Nobody seems sure exactly how many people need urgent assistance, a familiar phenomenon all over the Caucasus, where one in 10 of the combined populations of Georgia, Azerbaijan and Armenia has been displaced over the past five years. Family ties are strong, so some relatives take several refugees' families under their roofs, or help them to build new homes.

Georgians made up 45 per cent of the pre-war population of Abkhazia, so Mr Shevardnadze's estimate of a total 200,000 displaced seems reasonable, though many left some time ago.

'There are 100,000 refugees in our area, but Tbilisi takes no heed of that,' said Mr Gamsakhurdia. 'They don't want to help us. We are under blockade. We have no fuel, no gas and no bread. This is your great and honest and democratic Shevardnadze.'

Mr Gamsakhurdia's main town of Zugdidi continued to receive electricity through Abkhazia, but he said he did not have enough food for his own people, let alone newcomers.

MOSCOW - Russia's Foreign Ministry said yesterday it was prepared to send peace- keeping troops to Georgia to oversee any peace settlement, Reuter reports. A ministry statement denounced both the advance by Abkhazian separatists and other insurgents backed by Mr Gamsakhurdia. 'The irresponsible actions of the separatists and the supporters of Zviad Gamsakhurdia have brought that country to the verge of civil war,' the statement said. 'The very existence of the Georgian state is in question.'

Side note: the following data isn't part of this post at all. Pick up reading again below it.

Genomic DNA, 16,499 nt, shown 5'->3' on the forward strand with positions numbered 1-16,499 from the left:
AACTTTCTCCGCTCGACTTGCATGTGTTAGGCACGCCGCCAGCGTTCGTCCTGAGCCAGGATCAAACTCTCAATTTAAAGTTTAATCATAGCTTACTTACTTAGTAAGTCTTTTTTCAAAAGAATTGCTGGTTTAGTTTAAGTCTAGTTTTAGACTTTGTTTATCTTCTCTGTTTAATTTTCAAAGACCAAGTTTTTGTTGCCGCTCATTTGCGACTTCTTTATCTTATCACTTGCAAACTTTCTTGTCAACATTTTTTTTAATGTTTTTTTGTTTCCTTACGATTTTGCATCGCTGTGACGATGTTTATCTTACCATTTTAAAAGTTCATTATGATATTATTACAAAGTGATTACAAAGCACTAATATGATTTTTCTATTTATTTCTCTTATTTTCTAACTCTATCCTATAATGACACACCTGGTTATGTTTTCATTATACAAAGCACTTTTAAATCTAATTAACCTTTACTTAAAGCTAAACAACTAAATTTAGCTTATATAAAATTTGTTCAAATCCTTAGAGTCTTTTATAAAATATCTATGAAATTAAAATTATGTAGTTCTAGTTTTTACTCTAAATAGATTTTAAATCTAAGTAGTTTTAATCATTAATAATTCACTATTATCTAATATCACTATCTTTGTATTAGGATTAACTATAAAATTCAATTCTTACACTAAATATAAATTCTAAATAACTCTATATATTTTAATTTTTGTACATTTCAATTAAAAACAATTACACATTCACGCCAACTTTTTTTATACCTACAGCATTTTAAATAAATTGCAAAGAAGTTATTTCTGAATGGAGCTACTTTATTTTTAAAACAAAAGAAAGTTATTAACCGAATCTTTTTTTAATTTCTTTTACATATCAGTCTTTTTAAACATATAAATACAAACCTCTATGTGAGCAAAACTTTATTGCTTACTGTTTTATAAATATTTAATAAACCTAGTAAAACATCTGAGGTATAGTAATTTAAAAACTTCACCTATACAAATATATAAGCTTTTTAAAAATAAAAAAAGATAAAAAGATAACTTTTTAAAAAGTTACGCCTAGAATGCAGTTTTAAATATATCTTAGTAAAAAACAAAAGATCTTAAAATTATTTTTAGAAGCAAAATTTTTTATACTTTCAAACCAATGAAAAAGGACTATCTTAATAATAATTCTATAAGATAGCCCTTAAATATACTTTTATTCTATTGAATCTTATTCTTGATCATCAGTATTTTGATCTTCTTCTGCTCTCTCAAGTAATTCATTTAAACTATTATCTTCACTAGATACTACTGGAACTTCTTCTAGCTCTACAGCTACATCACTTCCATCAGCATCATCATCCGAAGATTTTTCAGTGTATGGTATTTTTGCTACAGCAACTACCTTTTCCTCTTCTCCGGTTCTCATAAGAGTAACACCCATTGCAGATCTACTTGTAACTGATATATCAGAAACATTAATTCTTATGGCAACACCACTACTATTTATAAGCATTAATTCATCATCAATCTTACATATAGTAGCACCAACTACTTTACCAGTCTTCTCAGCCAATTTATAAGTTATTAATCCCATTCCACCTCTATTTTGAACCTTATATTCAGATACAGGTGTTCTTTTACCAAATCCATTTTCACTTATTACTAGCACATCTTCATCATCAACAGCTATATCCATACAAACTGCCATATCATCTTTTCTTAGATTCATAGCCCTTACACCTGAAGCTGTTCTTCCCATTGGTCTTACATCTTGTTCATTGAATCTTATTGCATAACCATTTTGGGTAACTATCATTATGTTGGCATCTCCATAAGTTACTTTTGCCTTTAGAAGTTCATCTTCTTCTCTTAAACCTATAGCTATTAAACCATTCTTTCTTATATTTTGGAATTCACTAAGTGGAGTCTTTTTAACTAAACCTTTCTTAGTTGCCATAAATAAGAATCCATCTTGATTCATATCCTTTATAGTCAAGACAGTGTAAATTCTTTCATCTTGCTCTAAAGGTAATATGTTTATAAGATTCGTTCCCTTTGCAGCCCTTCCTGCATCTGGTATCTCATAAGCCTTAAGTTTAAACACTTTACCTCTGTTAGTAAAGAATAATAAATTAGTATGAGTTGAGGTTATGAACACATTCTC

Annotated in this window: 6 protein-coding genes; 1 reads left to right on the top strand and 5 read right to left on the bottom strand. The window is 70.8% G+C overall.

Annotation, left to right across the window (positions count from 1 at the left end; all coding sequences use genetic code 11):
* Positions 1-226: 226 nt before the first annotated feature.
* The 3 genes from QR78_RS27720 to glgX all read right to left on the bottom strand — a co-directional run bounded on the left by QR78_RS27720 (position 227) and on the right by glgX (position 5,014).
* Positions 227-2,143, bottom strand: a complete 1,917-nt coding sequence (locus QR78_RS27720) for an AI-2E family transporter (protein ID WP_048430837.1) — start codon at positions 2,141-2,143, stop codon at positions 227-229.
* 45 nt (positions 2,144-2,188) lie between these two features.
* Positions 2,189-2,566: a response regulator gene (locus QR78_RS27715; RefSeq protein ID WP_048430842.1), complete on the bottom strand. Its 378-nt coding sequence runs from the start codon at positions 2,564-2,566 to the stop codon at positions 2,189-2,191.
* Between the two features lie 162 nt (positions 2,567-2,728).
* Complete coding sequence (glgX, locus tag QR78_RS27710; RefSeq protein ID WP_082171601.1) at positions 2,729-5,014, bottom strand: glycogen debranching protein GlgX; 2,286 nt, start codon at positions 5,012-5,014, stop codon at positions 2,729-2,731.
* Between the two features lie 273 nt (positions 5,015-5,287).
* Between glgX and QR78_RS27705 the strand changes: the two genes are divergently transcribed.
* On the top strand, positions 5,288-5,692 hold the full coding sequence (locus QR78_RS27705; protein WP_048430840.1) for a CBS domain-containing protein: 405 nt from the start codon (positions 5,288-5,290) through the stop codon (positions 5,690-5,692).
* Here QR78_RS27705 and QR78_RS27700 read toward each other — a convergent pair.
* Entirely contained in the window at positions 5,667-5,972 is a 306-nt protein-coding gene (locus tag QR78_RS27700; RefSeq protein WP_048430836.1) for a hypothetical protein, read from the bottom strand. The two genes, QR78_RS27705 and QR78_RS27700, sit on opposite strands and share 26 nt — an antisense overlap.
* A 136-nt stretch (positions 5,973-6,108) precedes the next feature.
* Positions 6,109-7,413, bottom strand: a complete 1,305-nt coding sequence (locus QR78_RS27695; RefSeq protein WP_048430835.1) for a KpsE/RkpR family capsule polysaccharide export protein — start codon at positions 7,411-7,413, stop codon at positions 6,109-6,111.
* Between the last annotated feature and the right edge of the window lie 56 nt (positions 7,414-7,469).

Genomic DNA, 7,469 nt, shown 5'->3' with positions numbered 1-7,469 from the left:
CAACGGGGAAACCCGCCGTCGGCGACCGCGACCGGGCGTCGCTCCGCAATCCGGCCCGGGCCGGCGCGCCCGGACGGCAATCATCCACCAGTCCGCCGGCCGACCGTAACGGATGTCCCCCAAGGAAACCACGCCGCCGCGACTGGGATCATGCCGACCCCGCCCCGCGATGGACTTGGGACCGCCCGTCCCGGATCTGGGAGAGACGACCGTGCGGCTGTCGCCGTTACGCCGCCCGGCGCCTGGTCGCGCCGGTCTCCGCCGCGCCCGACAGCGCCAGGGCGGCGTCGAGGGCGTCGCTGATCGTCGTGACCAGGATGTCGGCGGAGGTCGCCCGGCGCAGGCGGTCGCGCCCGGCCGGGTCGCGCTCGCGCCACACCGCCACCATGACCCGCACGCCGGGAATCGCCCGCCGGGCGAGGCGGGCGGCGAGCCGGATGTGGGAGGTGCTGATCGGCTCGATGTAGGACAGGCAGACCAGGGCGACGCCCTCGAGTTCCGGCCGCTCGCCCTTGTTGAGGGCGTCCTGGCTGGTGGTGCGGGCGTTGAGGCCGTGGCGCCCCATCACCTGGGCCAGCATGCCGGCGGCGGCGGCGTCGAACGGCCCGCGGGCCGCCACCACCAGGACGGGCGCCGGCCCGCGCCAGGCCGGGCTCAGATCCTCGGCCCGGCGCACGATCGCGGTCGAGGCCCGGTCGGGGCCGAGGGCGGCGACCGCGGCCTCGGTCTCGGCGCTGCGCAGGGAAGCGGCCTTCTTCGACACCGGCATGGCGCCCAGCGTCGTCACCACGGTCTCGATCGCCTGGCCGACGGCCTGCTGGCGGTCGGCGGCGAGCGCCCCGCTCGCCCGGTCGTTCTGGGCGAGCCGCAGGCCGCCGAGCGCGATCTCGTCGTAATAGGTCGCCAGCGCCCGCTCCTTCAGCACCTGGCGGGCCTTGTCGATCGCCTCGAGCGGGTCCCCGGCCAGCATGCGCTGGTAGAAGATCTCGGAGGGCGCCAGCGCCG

(Photograph omitted)

Start your day with The Independent, sign up for daily news emails
Have you tried new the Independent Digital Edition apps?
ebooks
ebooksAn introduction to the ground rules of British democracy
Latest stories from i100
Have you tried new the Independent Digital Edition apps?
Independent Dating
and  

By clicking 'Search' you
are agreeing to our
Terms of Use.

iJobs Job Widget
iJobs General

Recruitment Genius: Online Sales and Customer Services Executive

£15000 - £18000 per annum: Recruitment Genius: An On-line Sales & Customer Ser...

Recruitment Genius: Accounts Assistant - Fixed Term Contract - 6 Months

£15000 per annum: Recruitment Genius: One of the largest hospitality companies...

Recruitment Genius: Electricians - Fixed Wire Testing

£28000 - £32000 per annum: Recruitment Genius: As a result of significant cont...

Recruitment Genius: Customer Service Advisor

£16575 - £19000 per annum: Recruitment Genius: An excellent opportunity is ava...

Day In a Page

Seifeddine Rezgui: What motivated a shy student to kill 38 holidaymakers in Tunisia?

Making of a killer

What motivated a shy student to kill 38 holidaymakers in Tunisia?